Ty Isaac's statistics for 2011 were mind-boggling: 2,114 yards rushing, 11.9 yards per carry, 45 touchdowns, 515 yards and six touchdowns on 26 carries in the Class 5A championship game, Player of the Year.
What can the Joliet Catholic senior do for an encore?
"He is the best I've seen," said longtime recruiting analyst Tom Lemming of CBS Sports Network, who ranks Isaac as the best running back and the No. 8 player in the class of 2013.
"He looks like Eric Dickerson. He is the best running back to come out of the Chicago area since Rashard Mendenhall."
"He is the best player I have coached, one of the greatest ever to play in Illinois," said Joliet Catholic coach Dan Sharp.
"He has size, speed, tremendous footwork and the ability to break sharply, like Marcus Allen and O.J. Simpson. He has an extra gear that you don't expect with someone his size. He was made to be a running back, like Secretariat was made to be a thoroughbred."
After playing second fiddle to Josh Ferguson as a freshman and running in the same backfield with Malin Jones as a sophomore and junior, the 6-foot-2, 217-pounder is prepared to carry on a tradition of great running backs at Joliet Catholic and eager to accept the challenge.
"Finally, this is my team," Isaac said. "I feel I have been around here forever. It is the last opportunity we have to win a state championship. I have put in a lot of work for four years. I am stronger and faster (4.5) than last year at the same time. Now I will find out if it pays off.
"I'm just as versatile but I'm more equipped to carry the load. Mentally and physically, I'm ready to go. I was a glide-type of runner last year. But I was never set up to run in any way. How do I run? I never categorized my style, smooth or glide, as long as it is effective. It doesn't matter what they call it. I'm more confident going into this year. I have never been this excited about a season before."
Isaac insists he isn't concerned about repeating as Player of Year. "It isn't necessarily my goal. If you want to be Player of the Year, you don't have to think about it. My goal is to do what I can to help my team win. As far as Player of the Year, it comes down to who thinks is the best," he said.
This year, the leading candidates almost certainly are Isaac, Bolingbrook quarterback Aaron Bailey, Crete-Monee wide receiver LaQuon Treadwell and Maine South quarterback Matt Alviti.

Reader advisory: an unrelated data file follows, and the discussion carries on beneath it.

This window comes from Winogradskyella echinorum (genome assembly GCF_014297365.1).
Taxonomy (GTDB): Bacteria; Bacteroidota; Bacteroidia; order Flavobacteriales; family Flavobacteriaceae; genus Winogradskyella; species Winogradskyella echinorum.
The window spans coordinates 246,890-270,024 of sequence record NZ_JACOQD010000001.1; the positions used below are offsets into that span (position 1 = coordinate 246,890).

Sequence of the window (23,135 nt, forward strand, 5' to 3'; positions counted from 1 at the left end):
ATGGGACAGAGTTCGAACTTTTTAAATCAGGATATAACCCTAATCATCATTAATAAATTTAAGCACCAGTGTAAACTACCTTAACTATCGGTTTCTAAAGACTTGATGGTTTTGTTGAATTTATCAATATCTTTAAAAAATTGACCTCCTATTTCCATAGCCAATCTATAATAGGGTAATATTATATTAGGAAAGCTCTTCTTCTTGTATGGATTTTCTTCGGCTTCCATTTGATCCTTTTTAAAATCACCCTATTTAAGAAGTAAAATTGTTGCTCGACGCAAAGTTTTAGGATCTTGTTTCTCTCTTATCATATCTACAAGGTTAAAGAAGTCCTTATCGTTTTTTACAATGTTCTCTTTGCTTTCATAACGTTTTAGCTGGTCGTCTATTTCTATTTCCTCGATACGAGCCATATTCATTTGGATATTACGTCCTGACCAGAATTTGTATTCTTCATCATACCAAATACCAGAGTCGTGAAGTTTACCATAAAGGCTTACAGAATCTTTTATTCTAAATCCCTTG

Joliet Catholic, which will open against Providence in a nationally televised game on ESPNU on Aug. 24 in New Lenox, returns plenty of offensive punch with Isaac, quarterback Craig Slowik and wingback Tyler Reitz, who has been moved from fullback to Jones' spot. Tackle J.B. Butler will anchor the line.
Isaac has worked tirelessly during the spring and summer to prepare for his final season...one to two-hour workouts six days a week, no vacation, lifting weights three or four days a week, running, cardio-vascular work, footwork drills, body control, balance.
He didn't dwell too long on last year's 70-45 loss to Montini in the Class 5A championship game. Oh, he admits it took a month to get it out of his mind completely. But he had other things on his mind, like recruiting and making sure the Montini experience doesn't happen again.
"There is nothing I can do about it so I was determined to get ready for next season so it doesn't happen again," he said. "My goal is to do better than last year. I had pretty big numbers last year but I can look at games where I left some things on the table. I can go get them this year. For example, in a few games, I can go back and say I missed out on 50 to 60 more yards or I didn't make a cut or I wasn't focused enough. It will be great to
have better numbers as long as we're winning."
His trip down the recruiting trail ended on May 15 when he chose Southern California over Michigan following his second visit to the Los Angeles campus. He was impressed by USC's history of great running backs and Heisman Trophy winners. But it wasn't the only reason for his decision.
"At spring practice, I saw the way they played with each other, how loose they were. It reminded me of myself. I wanted to play with guys like that," Isaac said. "I got a whole vibe of how they do things.
"Before I went there, I thought it was a flashy place and I wasn't sure how I'd like it. But I felt at home right away, the way they had everything set up, the tradition, how they want to carry it on. It reminded me of Joliet Catholic.
"Sure, the Heisman Trophies are the biggest thing behind the national championships. That is impressive but it isn't necessarily what you are looking for in a college program. I respect what they did. It was awesome that they were the best players at that time. But I couldn't relate to them. I want to put my own trophy there. As long as we win games, personal accolades will take care of themselves."